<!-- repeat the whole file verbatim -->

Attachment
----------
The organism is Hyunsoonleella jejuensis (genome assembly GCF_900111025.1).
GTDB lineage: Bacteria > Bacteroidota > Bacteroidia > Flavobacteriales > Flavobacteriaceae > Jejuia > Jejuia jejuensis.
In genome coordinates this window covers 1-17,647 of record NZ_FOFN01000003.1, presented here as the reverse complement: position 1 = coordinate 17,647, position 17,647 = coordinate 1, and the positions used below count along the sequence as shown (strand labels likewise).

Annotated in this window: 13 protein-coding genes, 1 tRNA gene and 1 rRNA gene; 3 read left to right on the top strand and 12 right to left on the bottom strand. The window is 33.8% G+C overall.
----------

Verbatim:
The organism is Hyunsoonleella jejuensis (genome assembly GCF_900111025.1).
GTDB lineage: Bacteria > Bacteroidota > Bacteroidia > Flavobacteriales > Flavobacteriaceae > Jejuia > Jejuia jejuensis.
In genome coordinates this window covers 1-17,647 of record NZ_FOFN01000003.1, presented here as the reverse complement: position 1 = coordinate 17,647, position 17,647 = coordinate 1, and the positions used below count along the sequence as shown (strand labels likewise).

Annotated in this window: 13 protein-coding genes, 1 tRNA gene and 1 rRNA gene; 3 read left to right on the top strand and 12 right to left on the bottom strand. The window is 33.8% G+C overall.